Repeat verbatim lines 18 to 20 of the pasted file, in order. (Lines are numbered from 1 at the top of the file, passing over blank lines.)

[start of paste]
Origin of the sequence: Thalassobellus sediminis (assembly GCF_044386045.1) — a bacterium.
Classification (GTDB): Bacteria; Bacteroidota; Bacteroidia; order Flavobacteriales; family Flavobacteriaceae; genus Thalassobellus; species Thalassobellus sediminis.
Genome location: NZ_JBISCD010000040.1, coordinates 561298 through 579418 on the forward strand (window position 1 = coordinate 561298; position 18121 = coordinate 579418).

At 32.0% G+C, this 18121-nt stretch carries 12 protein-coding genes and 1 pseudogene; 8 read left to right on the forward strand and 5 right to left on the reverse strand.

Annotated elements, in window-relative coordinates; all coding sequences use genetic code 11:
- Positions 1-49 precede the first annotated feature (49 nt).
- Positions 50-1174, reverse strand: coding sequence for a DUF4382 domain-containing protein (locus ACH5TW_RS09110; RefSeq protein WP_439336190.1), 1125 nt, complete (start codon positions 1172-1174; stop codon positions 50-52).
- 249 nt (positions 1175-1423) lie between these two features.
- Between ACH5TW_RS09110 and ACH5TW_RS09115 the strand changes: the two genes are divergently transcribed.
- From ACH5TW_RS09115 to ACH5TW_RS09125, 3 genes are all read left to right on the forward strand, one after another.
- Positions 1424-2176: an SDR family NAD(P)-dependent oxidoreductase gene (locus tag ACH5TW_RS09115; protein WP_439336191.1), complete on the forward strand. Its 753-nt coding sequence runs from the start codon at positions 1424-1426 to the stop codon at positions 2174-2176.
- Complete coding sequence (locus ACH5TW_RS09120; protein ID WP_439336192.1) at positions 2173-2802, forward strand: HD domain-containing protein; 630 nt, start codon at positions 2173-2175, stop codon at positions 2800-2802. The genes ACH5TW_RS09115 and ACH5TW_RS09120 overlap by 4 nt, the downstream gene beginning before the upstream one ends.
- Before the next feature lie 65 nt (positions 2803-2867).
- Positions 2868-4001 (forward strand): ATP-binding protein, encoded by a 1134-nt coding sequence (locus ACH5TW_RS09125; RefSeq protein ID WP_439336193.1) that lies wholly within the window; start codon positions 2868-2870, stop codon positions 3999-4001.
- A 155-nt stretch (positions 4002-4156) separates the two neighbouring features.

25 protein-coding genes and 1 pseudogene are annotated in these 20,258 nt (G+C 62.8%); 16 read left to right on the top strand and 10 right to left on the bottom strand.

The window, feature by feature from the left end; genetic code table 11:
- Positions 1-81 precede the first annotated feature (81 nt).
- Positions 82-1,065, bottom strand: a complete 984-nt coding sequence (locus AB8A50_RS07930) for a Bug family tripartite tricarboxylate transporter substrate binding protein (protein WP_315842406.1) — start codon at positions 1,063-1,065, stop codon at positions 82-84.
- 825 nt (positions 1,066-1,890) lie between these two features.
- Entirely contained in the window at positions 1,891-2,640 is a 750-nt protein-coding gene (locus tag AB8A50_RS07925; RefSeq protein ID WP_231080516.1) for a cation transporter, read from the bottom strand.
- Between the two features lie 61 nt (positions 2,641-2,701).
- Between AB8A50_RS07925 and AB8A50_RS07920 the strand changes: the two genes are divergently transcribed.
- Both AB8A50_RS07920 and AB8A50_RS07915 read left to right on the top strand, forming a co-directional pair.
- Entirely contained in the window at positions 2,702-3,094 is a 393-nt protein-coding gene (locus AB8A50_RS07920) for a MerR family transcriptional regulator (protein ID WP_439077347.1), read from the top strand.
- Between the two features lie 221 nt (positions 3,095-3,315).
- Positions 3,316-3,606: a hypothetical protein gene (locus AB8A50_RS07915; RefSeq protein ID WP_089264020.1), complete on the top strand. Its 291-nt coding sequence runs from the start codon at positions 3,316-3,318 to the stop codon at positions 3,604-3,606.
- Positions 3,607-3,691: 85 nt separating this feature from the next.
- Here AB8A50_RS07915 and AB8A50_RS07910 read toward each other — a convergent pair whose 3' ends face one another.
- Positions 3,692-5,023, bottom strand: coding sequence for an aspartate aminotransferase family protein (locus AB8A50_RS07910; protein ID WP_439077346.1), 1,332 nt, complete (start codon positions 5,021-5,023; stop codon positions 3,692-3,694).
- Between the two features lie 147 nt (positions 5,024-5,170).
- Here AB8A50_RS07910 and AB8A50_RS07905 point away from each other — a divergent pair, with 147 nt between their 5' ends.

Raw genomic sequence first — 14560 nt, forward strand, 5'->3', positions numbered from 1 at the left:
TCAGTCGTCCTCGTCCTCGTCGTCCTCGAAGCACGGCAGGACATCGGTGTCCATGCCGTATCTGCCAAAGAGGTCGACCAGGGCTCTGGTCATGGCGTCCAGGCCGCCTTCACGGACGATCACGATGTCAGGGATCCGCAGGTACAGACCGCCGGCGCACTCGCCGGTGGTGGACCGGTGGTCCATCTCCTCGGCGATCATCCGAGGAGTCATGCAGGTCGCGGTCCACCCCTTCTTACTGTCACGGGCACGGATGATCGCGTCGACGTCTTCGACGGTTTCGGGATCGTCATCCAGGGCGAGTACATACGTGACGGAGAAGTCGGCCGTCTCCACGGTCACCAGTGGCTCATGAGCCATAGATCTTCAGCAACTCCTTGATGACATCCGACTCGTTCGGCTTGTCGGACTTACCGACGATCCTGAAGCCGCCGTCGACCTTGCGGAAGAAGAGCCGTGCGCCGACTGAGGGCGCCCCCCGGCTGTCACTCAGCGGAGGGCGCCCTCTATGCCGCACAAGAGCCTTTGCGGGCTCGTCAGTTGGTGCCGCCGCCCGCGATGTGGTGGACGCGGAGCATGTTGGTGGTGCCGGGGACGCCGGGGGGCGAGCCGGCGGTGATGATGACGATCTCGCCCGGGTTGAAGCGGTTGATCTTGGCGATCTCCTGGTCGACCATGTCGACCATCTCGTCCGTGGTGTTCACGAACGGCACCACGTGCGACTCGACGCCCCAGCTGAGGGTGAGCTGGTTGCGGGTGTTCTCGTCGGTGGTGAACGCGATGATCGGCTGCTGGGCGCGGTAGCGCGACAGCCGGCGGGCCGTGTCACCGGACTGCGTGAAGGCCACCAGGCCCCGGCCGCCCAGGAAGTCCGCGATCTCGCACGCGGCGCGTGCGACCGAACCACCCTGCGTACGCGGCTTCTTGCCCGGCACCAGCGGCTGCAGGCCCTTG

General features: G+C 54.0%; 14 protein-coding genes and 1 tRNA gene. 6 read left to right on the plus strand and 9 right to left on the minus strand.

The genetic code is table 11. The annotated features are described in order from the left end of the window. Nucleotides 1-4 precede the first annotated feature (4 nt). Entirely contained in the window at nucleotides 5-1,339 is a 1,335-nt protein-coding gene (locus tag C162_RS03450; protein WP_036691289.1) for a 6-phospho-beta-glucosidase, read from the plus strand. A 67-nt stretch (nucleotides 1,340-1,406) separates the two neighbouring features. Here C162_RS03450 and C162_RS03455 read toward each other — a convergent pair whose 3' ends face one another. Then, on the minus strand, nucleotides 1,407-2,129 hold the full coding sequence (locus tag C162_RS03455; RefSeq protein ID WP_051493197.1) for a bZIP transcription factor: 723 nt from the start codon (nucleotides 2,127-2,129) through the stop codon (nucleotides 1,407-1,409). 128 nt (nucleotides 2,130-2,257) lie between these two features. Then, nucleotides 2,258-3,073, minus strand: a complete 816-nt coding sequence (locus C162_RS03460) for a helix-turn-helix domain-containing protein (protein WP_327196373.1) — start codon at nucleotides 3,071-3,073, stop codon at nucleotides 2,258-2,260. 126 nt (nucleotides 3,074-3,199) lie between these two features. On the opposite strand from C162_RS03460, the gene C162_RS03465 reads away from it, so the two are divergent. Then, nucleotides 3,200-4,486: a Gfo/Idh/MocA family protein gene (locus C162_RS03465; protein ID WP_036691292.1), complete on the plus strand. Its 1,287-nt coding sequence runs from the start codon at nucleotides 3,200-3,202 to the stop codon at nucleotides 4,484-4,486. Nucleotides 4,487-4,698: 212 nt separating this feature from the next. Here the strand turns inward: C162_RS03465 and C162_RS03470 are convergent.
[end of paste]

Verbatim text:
- Positions 1-81 precede the first annotated feature (81 nt).
- Positions 82-1,065, bottom strand: a complete 984-nt coding sequence (locus AB8A50_RS07930) for a Bug family tripartite tricarboxylate transporter substrate binding protein (protein WP_315842406.1) — start codon at positions 1,063-1,065, stop codon at positions 82-84.
- 825 nt (positions 1,066-1,890) lie between these two features.